Submitting comments: If you submit a comment, please include your name and address, identify the docket number for this notice of study (USCG-2005-20380), indicate the specific section of this document to which each comment applies, and give the reason for each comment. You may submit your comments and material by electronic means, mail, fax, or delivery to the Docket Management Facility at the address under ADDRESSES; but please submit your comments and material by only one means. If you submit them by mail or delivery, submit them in an unbound format, no larger than 81/2 by 11 inches, suitable for copying and electronic filing. If you submit them by mail and would like to know that they reached the Facility, please enclose a stamped, self-addressed postcard or envelope. We will consider all Start Printed Page 29877comments and material received during the comment period.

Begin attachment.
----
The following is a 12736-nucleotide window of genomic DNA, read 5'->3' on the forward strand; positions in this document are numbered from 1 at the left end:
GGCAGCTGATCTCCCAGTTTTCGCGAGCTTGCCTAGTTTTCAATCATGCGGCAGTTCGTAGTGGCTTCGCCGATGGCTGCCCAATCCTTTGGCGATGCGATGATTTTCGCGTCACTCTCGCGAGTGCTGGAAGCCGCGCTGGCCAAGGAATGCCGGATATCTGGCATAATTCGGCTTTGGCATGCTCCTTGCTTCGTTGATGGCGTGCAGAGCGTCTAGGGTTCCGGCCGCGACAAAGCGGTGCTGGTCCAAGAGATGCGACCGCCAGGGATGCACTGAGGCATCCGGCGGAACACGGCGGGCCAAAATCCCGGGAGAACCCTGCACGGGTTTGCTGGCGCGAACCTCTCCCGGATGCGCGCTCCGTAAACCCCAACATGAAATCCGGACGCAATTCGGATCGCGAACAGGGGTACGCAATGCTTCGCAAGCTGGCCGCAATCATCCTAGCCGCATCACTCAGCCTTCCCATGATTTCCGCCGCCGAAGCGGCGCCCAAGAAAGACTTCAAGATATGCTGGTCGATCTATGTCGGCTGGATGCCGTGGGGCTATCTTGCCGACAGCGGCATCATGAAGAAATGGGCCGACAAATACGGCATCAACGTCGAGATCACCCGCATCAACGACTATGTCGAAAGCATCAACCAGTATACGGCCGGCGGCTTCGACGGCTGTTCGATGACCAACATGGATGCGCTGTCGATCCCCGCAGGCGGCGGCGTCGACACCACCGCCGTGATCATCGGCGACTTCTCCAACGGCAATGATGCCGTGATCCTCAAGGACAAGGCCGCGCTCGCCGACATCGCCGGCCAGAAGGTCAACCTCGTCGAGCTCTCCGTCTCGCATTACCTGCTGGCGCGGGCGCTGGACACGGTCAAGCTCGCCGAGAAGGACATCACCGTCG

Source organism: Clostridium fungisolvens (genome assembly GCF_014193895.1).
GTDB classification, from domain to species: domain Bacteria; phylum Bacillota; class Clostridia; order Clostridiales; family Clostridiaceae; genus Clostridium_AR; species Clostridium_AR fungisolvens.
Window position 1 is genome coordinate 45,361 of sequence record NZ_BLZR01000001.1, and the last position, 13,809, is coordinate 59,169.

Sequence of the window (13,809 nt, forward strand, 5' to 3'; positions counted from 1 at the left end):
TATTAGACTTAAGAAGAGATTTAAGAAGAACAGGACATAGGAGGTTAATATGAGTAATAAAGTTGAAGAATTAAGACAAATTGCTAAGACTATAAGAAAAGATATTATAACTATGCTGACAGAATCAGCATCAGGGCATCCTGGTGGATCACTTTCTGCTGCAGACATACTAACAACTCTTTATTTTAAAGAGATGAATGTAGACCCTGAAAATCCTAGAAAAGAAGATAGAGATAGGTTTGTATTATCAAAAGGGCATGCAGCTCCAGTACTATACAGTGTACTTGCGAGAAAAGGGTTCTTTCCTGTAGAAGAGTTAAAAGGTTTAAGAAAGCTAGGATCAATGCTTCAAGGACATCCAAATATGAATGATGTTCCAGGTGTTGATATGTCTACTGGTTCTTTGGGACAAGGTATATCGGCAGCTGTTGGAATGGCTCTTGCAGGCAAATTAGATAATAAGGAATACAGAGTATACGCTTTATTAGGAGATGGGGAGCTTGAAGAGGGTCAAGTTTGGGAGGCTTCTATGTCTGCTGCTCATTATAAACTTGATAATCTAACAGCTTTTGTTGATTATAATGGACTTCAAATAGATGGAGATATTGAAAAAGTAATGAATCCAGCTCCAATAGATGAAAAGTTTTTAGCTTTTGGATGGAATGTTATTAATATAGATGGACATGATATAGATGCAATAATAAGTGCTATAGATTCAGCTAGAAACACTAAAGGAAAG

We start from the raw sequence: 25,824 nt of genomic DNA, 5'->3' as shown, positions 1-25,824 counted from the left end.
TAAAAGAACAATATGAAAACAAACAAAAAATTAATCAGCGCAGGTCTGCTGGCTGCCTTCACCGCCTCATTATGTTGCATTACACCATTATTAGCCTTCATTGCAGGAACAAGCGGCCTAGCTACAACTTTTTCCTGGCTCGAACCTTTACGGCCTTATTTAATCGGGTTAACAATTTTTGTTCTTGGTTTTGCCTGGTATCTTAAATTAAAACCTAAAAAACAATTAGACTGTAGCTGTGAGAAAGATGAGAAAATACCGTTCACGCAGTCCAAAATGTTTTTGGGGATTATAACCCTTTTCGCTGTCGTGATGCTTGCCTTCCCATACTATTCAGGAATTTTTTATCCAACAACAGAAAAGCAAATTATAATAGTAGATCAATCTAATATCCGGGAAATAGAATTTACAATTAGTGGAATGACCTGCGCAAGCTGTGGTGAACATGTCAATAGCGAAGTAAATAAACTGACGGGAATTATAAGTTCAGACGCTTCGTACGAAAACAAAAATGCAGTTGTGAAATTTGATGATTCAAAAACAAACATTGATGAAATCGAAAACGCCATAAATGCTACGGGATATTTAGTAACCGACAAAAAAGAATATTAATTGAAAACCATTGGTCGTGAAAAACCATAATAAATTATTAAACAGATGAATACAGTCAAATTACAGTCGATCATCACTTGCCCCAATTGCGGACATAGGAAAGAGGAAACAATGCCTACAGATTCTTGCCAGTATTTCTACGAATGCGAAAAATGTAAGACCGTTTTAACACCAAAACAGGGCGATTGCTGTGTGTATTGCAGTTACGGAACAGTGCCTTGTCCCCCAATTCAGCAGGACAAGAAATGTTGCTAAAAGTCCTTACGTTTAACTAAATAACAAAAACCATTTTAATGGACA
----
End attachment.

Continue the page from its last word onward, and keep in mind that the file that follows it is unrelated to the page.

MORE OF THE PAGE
Viewing comments and documents: To view comments, as well as documents mentioned in this preamble as being available in the docket, go to http://dms.dot.gov at any time and conduct a simple search using the docket number. You may also visit the Docket Management Facility in room PL-401 on the Plaza level of the Nassif Building, 400 Seventh Street SW., Washington, DC, between 9 a.m. and 5 p.m., Monday through Friday, except Federal holidays.
Privacy Act: Anyone can search the electronic form of all comments received into any of our dockets by the name of the individual submitting the comment (or signing the comment, if submitted on behalf of an association, business, labor union, etc.). You may review the Department of Transportation's Privacy Act Statement in the Federal Register published on April 11, 2000 (65 FR 19477), or you may visit http://dms.dot.gov.